Tuesday 19 January 2016


Talk about making you think. I went to see Third Angel's Partus last night at the Studio. I came out having laughed, sniffled and thrown my hands over my face in half remembered horror. I also emerged equally determined, to champion the cause of midwives in the NHS, and to never have another baby.

Partus is about births. Funny ones (and it really was funny in places), scary ones, multiple ones, sad ones, young ones, and exhausting ones but all of them real ones. It was born out of a research project and included real life experiences of mums, dads, doulas and midwives. I have no idea how you would begin to decide which stories to highlight out of the hundreds they heard but Third Angel chose well, I think, setting the balance of humour and emotion.

It's been a while since I gave birth. Nearly 8 years in fact. It's safe to say my brain had pushed to the back some of the more painful and frightening bits. Which of course is the same for everyone otherwise no-one would ever have more than one baby. Last night reminded me how bloody marvellous women are. It's the most natural thing in the world but also the toughest. I mean, answer a child's question about how a baby comes out and the look on their face tells it all. It shouldn't be possible.

Partus tackles some gritty stuff which goes with the subject matter, and is ably, humorously and passionately presented by an all female cast who form part of the audience. It's a theatrical experience rather than a play and even includes biscuits.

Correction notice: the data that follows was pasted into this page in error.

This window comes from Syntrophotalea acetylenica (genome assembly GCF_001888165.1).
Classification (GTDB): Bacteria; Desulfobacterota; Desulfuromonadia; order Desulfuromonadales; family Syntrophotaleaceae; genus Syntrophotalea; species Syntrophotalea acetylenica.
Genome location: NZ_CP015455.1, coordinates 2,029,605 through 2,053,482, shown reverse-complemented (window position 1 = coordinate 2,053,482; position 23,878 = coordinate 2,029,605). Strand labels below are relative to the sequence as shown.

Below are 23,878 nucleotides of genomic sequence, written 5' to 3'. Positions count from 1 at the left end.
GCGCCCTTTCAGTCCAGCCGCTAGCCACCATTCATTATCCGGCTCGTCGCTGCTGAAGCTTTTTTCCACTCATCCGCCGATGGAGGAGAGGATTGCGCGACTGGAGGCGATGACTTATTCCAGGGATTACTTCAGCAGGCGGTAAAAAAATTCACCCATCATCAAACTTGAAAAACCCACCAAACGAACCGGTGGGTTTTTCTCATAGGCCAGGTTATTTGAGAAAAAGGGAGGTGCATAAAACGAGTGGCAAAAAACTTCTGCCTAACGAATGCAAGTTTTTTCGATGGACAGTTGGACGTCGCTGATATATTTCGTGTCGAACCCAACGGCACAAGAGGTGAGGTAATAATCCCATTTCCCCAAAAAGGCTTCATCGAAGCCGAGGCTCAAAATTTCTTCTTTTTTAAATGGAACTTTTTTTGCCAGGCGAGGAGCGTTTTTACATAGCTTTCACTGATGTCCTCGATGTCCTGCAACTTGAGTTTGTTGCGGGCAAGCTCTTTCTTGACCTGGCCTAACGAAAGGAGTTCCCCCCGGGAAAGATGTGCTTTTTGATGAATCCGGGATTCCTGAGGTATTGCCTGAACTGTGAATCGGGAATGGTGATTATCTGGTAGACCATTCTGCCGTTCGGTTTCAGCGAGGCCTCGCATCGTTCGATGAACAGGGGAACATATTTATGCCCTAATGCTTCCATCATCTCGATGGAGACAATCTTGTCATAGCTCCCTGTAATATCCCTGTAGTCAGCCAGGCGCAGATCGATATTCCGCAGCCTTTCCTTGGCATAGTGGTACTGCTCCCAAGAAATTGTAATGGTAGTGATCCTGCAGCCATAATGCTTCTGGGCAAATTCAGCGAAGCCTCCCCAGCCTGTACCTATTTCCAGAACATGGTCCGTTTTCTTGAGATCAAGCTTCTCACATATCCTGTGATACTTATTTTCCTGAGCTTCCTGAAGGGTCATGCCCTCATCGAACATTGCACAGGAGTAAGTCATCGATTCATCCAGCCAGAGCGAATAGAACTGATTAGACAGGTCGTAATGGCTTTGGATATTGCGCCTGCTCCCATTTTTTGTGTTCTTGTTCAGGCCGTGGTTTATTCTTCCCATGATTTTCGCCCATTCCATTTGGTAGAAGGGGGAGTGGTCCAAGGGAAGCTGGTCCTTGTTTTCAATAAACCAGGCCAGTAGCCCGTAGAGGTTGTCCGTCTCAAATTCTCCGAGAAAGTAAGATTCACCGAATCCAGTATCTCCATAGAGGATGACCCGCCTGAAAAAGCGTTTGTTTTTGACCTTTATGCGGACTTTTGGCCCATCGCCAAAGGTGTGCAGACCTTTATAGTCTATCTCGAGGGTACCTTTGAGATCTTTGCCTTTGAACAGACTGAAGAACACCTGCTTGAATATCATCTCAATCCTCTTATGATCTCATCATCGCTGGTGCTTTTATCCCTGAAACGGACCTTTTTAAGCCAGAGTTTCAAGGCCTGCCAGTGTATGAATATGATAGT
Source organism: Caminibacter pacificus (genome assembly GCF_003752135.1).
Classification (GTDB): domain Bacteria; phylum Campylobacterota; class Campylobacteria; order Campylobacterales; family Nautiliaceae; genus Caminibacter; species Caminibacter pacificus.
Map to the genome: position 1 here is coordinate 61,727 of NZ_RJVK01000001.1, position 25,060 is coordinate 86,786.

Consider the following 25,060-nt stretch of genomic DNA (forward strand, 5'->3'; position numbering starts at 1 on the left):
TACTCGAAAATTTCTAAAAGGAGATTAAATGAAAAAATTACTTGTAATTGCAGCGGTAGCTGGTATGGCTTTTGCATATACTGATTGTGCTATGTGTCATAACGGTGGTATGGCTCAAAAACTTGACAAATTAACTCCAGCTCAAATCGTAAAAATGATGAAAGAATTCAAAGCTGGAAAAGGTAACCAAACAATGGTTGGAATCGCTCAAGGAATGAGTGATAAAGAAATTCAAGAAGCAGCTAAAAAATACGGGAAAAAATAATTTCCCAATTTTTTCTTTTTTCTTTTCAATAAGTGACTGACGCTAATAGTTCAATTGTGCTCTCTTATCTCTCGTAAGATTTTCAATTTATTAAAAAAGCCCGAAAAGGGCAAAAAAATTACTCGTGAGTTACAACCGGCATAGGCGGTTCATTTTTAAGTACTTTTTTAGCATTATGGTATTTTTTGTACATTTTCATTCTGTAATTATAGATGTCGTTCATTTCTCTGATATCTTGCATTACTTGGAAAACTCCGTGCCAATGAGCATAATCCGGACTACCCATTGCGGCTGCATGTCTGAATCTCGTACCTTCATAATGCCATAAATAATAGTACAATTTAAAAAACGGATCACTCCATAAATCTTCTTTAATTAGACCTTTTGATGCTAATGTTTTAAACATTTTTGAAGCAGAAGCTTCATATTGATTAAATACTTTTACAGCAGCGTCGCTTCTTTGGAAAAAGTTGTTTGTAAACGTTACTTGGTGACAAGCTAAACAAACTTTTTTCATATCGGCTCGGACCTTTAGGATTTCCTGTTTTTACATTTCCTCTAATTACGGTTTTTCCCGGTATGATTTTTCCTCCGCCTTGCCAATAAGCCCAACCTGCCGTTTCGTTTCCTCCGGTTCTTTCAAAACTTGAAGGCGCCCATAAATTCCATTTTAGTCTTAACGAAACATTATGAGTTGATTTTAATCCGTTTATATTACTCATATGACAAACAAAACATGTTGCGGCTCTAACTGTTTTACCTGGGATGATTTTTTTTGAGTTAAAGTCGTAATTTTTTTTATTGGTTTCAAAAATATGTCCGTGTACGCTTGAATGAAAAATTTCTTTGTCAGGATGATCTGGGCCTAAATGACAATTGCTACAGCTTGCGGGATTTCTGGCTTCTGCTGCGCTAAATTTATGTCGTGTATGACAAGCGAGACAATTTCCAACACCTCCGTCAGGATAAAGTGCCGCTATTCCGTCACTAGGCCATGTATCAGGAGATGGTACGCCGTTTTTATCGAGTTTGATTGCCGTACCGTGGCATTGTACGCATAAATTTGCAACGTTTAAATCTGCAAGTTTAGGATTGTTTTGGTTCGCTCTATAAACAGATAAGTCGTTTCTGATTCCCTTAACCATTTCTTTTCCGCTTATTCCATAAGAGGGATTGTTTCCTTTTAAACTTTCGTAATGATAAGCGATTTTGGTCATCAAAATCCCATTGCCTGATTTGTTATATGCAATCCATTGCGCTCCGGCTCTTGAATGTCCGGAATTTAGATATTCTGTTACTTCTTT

The trouble is I'm not great at writing reviews due to my general fear of accidentally providing spoilers. Inevitably the best bits are the bits I want to write about, and therefore can't because then you'd know the best bits. You see my problem?

What I will say is this, if you are interested in births you should go. There are even performances where mums take their babies along. If only theatre had happened like that in 2006 when I had mine I'd have been at every event like a shot.

I am not sure however if I would have gone before I'd had a baby. For the same reason that I only read a small amount, didn't watch any birthing videos and tried to pretend everything would be painless and quick and I'd be home by tea time. Of course if you like to be more prepared than that it could be ideal.

I came out feeling it's an important piece. My friend and I decided all teenagers should have to see it as part of the curriculum. And probably all men.

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